Salome at the London Coliseum
Conductor Martyn Brabbins brings Richard Strauss’s gorgeous music to life once again in his third production as Music Director at the ENO. Skilfully leading the members of the orchestra through the uncomfortably eerie score of Salome, he successfully incorporates all the necessary finesse with the perfect timing and precision demanded by the challenging opera, making this a performance to be remembered.
Based on Oscar Wilde’s play of the same name, the opera tells the story of Salome (Allison Cook), stepdaughter of King Herod (Michael Colvin), whose greedy stares towards her have already caused many an argument with his wife and Salome’s mother, Herodias (Susan Bickley). Things quickly go astray when Herod is overwhelmed by his desire for the princess, who herself is enthralled by the imprisoned prophet Jokanaan (David Saor), whose life’s mission is to proclaim the coming of the new Messiah.
The excellent cast captures the audience from the start. Especially Cook, making her ENO debut in the challenging role as Salome, sings with an incredible passion, portraying perfectly the uncanny nature of her character as a hopelessly doomed lover and victim of Herod’s corruption. Saor’s prowess is equally engaging, delivering succinctly all the necessary solemnity and frustration of an imprisoned wandering prophet, and Colvin interprets convincingly the absurdity and overwhelming hedonism of the king.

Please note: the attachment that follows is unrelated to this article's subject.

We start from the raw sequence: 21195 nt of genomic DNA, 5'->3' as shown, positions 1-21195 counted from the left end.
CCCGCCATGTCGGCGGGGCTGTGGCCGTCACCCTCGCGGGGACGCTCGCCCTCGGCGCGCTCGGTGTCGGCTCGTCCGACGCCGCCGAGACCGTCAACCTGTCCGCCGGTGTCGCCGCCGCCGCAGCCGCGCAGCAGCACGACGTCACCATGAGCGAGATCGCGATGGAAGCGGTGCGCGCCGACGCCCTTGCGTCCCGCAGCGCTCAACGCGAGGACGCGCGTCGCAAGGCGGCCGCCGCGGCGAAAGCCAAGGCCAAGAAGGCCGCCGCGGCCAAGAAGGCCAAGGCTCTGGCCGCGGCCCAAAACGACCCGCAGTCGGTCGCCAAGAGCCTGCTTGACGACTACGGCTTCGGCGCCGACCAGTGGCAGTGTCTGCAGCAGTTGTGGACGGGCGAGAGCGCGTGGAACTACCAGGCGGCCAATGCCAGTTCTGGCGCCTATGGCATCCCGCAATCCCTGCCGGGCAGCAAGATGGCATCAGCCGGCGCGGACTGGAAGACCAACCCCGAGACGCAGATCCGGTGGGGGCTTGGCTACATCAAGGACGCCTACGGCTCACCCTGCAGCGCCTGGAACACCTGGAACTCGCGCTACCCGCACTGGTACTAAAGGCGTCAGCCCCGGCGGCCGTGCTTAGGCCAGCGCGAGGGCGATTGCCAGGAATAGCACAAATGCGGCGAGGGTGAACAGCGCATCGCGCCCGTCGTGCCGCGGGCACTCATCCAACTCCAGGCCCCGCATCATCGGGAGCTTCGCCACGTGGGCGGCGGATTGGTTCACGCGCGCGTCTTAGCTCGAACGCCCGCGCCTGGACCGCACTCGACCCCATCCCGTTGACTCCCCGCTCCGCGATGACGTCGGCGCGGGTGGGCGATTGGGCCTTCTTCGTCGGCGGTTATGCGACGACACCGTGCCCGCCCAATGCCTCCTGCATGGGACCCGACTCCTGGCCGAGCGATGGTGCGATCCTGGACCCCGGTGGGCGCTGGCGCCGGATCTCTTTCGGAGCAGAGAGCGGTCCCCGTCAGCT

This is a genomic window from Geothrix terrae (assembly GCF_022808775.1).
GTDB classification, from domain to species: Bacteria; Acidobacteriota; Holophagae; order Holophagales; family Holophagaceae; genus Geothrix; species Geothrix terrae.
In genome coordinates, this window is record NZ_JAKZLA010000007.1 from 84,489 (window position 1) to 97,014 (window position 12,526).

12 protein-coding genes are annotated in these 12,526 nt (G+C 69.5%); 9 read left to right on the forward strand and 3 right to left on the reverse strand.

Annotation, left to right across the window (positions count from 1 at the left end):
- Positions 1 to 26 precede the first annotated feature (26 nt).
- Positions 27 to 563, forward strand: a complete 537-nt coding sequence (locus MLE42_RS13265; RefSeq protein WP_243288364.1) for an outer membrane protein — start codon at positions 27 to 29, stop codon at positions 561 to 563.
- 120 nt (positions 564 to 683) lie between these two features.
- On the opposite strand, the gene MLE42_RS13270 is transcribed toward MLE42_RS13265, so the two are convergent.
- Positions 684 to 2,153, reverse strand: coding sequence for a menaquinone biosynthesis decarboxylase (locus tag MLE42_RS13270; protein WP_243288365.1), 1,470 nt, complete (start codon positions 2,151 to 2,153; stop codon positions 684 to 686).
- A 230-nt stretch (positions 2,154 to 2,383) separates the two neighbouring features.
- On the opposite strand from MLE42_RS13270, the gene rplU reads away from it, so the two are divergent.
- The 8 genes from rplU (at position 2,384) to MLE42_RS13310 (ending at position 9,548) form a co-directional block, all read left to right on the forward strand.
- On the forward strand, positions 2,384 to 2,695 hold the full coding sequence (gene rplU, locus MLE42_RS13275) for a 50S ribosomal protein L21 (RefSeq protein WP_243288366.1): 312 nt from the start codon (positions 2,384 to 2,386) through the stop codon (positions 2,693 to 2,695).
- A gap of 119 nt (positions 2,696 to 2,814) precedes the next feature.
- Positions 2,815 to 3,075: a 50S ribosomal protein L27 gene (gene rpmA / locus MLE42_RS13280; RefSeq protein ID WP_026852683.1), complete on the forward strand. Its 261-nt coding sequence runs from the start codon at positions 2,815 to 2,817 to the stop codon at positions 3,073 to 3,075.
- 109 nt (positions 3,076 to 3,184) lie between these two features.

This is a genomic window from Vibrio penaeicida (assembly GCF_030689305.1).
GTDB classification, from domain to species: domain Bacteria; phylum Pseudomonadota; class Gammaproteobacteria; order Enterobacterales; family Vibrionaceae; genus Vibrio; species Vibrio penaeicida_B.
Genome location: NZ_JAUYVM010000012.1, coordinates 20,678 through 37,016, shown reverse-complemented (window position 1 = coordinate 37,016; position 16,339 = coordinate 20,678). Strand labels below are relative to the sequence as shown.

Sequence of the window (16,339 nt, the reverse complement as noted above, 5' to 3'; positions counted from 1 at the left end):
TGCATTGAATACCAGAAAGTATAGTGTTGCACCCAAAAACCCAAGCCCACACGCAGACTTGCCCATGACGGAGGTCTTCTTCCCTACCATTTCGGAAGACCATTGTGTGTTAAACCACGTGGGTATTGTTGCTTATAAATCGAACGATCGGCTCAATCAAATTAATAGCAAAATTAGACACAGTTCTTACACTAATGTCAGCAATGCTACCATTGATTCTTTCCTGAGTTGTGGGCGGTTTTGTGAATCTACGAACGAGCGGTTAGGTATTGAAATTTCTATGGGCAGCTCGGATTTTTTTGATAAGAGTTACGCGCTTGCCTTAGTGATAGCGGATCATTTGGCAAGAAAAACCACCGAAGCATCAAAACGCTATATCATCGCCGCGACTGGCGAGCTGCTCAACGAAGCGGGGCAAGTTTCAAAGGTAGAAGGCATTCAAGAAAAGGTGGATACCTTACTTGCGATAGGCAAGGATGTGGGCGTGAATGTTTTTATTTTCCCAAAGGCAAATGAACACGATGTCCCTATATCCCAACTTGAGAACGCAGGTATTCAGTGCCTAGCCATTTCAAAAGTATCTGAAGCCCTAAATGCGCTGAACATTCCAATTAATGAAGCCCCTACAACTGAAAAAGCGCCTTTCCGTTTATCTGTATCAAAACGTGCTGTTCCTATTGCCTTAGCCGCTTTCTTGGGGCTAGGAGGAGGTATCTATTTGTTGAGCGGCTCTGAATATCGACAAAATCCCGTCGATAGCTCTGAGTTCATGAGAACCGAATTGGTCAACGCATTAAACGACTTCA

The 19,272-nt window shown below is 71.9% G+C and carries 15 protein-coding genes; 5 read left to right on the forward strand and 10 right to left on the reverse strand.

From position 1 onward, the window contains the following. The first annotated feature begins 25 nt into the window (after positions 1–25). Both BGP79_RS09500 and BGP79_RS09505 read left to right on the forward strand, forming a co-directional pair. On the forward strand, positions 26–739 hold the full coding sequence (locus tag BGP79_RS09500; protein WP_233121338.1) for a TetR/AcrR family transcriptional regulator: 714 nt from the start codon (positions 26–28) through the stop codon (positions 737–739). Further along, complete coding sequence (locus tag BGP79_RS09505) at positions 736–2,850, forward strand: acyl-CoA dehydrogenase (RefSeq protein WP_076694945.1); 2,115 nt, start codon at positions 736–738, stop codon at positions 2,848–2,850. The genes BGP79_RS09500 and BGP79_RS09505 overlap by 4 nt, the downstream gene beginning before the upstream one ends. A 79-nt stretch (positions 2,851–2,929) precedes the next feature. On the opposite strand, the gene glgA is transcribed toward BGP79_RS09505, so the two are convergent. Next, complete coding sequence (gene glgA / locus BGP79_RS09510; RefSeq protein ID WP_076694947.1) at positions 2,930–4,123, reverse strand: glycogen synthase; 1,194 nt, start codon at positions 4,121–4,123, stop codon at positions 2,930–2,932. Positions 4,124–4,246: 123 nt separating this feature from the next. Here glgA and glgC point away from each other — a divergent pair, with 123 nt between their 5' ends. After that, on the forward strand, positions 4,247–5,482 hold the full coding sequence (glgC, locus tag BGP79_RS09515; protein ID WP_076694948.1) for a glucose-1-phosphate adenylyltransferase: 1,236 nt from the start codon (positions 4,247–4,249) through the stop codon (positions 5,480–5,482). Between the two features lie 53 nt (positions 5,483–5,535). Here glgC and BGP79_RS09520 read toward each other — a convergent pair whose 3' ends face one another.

The production itself, directed by Adena Jacobs, is more of a mixed blessing. Featuring some moments of brilliance – such as an ingenious use of lighting with Salome’s shadow reflecting on the white wall in the background when she tries to seduce Jokanaan – much of it feels more conventional in following current tastes than boldly new. At other times some of the decisions are too over-the-top and obvious, robbing the complex story of the necessary subtlety the opera deserves. This is particularly the case during the Dance of the Seven Veils, which in Jacobs’s staging is a mix of slow movements by Salome and erratic cheerleader-style choreography by a group of dancers otherwise unrelated to the plot. Nevertheless, when the director’s show works, it is superb, enchanting the audience with a challenging dream-like stage design.
Overall, the ENO’s production of Salome is a smashing success despite some flaws, providing the onlookers with a night full of passionate desire, rising stakes, uncomfortable family relations and sinister ambitions, guaranteeing a tremendous satisfaction.
Photos: Catherine Ashmore
Salome is at the London Coliseum from 28th September until 23rd October 2018. Book your tickets here.
Watch the trailer for Salome here: